Tom DeLay's plan for a speedy trial and instant exoneration in his Texas money-laundering case seems to have come up short. The Texas Court of Criminal Appeals -- packed full of Republican judges -- rejected without comment Monday DeLay's request that the criminal charges be dropped or that a trial be held immediately.
Not that it matters that much anymore. House Speaker Dennis Hastert had postponed the start of the House session to give DeLay time to wrap up his legal troubles before facing the risk of a vote to replace him permanently as House majority leader. With Delay relinquishing any claim to that post over the weekend, the exact timing of his criminal trial in Texas doesn't carry the political implications it once did. That said, DeLay would still like to get the case wrapped up sooner rather than later: While he won't be running for the majority leader's job anytime soon, he does face a Republican primary for his congressional seat in March.
He'll have to make that run without his good friends at the Alexander Strategy Group. As the Washington Post reports today, the lobbying shop is the latest domino to fall in the Jack Abramoff scandal. Edwin Buckham, a former DeLay aide who owns the company, said he will shut down most operations at the end of the month because adverse publicity has made it difficult to go on.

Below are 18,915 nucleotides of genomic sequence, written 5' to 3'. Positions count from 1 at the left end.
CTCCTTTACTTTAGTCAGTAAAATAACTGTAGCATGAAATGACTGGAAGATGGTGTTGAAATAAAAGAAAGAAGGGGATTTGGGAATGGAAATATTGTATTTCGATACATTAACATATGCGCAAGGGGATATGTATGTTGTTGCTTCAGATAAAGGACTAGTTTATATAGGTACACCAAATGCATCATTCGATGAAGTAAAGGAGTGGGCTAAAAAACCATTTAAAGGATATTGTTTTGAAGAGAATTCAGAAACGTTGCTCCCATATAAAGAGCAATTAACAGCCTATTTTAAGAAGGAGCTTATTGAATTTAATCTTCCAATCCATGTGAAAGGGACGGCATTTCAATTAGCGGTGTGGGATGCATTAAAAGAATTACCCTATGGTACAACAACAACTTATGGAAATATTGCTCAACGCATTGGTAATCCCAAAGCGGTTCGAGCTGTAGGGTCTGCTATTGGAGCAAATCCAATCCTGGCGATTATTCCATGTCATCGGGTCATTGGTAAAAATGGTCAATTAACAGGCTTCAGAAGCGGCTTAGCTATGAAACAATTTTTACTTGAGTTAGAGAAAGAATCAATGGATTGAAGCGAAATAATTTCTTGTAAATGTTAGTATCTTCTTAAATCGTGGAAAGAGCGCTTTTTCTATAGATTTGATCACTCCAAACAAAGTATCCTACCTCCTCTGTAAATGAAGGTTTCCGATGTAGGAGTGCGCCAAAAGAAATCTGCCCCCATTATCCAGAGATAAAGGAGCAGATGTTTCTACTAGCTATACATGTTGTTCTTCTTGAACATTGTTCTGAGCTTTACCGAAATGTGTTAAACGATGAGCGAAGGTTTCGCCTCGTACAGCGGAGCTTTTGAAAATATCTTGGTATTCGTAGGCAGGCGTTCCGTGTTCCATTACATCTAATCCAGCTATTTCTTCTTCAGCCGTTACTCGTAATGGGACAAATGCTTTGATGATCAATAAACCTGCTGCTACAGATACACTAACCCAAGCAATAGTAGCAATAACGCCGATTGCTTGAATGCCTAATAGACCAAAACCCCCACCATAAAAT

As the Post puts it, the Alexander Strategy Group has thrived "thanks largely to its close connections to DeLay." With DeLay out of power, the lobbying group had less to sell to its clients. And with Abramoff and DeLay both facing legal trouble, it's not clear how many of those clients would want to risk staying with Alexander and exposing themselves to the taint. DeLay's wife, Christine, worked for ASG for four years. And the company's lobbyists include Tony Rudy, who worked for both DeLay and Abramoff before joining ASG. Rudy is apparently "Staffer A" in the Abramoff indictment, the former DeLay aide who is alleged to have helped Abramoff solicit money for a charitable organization that he allegedly used for his own personal purposes.
In other Abramoff-related news, Jim McCrery, a Republican representative from Louisiana, is now saying publicly what should be pretty obvious to anyone who has read Abramoff's indictment or plea agreement: Republican Ohio Rep. Bob Ney will "probably be indicted."